“Skin is a covering for our immortality.” ~Terri Guillemets
Might have been best to place a Buddha quote under that photo, but I really enjoyed the idea Terri Guillemets portrayed. Not everything need be so matchy matchy. Right?
Just as I said, we went back for the evening service of chanting and meditation. I had a terrible headache all day, and I didn’t really feel like attending no matter how intriguing the idea. However, I knew it was important to J and no matter our current disposition – we have been through a lot together and always ended up supporting each other, at one time or another. It was hot inside. Buddhist monks can’t pay for a.c. The ceiling fans that looked like giant flowers didn’t spin either.
The Abbott greeted us once again, and showed us how to bow to Buddha three times prayer to chanting. We mimicked. Another non-Thai type entered, and he was also shown. The man appeared to be a European backpacker.
We bowed, we chanted – well.. I made no attempt. I am no good for soft rolling languages. It was difficult to follow. J, kept me on the right page. The chanting was very harmonious. There were intermittent sneezes and coughs, but altogether very peaceful. Chanting was followed by meditation – 40 minutes. A timer was set, and the Abbott meditated while walking behind the shrine. I sat and peeked through my eyelids, as we were instructed to look at Buddha through closed eyes. Proper breathing was also taught prior.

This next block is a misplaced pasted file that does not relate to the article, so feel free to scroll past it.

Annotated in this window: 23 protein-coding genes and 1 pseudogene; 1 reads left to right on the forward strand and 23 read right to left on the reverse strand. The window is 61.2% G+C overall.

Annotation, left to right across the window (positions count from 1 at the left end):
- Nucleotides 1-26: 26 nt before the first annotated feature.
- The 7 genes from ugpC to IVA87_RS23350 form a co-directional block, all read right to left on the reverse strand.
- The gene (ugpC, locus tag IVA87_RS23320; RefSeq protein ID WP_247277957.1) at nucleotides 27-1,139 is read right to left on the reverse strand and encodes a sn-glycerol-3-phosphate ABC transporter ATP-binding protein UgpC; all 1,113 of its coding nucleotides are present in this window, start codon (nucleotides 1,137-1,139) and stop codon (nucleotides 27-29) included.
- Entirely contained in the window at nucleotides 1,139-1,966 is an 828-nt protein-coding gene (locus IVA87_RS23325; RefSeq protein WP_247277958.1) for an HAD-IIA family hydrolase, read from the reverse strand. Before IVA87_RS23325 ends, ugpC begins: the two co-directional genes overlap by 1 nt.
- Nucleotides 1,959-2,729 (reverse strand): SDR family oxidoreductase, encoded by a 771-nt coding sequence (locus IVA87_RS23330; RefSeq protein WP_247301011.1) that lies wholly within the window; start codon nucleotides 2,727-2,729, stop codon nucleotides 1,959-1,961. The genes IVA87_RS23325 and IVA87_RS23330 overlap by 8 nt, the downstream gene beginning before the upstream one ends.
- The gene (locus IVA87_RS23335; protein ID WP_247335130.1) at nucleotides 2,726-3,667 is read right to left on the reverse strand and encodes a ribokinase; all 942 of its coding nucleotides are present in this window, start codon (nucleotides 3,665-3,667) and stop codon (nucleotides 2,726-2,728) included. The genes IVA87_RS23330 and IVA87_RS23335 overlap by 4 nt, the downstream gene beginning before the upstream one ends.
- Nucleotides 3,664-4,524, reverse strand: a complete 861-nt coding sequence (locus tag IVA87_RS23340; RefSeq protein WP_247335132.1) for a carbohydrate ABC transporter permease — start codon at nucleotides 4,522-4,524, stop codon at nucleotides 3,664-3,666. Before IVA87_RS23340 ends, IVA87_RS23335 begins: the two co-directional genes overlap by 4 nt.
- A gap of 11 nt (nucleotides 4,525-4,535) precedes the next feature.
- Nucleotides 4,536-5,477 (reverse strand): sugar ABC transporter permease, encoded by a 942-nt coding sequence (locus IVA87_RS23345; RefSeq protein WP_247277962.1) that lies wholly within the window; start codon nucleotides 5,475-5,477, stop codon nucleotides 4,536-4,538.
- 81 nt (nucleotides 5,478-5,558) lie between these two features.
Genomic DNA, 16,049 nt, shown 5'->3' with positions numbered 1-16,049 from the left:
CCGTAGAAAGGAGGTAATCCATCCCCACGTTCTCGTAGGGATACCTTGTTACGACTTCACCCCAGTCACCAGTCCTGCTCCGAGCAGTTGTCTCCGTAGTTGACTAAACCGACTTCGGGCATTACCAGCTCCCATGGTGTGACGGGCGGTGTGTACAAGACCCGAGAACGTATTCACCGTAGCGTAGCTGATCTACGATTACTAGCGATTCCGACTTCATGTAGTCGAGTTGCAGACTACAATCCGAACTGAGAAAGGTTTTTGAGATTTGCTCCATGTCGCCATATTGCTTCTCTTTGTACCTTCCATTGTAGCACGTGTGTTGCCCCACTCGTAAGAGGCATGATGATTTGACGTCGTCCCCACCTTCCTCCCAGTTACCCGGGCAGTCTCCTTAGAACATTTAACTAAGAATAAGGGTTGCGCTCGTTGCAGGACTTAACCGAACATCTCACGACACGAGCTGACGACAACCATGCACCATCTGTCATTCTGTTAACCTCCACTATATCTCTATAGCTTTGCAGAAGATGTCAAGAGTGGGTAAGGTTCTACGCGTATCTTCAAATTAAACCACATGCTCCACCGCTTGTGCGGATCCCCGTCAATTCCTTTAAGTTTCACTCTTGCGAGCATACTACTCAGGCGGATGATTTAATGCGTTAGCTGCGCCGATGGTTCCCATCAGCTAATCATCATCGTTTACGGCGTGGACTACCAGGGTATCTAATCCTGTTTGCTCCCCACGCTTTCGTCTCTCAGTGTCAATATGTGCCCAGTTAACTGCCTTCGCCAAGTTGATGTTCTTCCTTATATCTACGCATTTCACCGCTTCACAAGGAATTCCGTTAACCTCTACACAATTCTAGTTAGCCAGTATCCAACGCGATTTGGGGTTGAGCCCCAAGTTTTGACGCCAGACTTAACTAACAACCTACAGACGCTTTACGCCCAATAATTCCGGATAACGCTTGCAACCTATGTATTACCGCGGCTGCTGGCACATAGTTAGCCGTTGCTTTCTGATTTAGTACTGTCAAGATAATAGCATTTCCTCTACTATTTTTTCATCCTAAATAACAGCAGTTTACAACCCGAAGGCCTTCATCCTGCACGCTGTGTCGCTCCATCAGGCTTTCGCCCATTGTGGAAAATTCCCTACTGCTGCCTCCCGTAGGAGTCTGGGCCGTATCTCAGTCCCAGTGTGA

Sitting, sitting, breathing, and breathing. Quiet peeking, sitting and more sitting I thought “I don’t know if I can do this.” Despite my impatience, I did not get up or distract J. He wanted this, he needed this. The European backpacker fell asleep and his feet faced Buddha. Ours, safely tucked under our bodies and pointed away. The timer went off. Coughs, stretching and then a quick message in Thai to our ambassador of sorts (the kung fu looking man from prior post.) He quickly nodded and scooted over and told the visitor that although the Abbott did not say his form of meditation was wrong, it was wrong to point his feet at Buddha but also, his choice as it’s his karma. I really shortened that, the man explaining was very patient and gentle in his words.
I couldn’t leave quick enough. I felt sort of out of place, and I don’t know why. I really enjoy other cultures and customs. The temple is beautiful, the carpet was comfy. I can’t help but feel it had to do with being a woman, and temple/church/church/temple = organized religion which isn’t something I am super comfy with. It was a beautiful learning experience, nonetheless.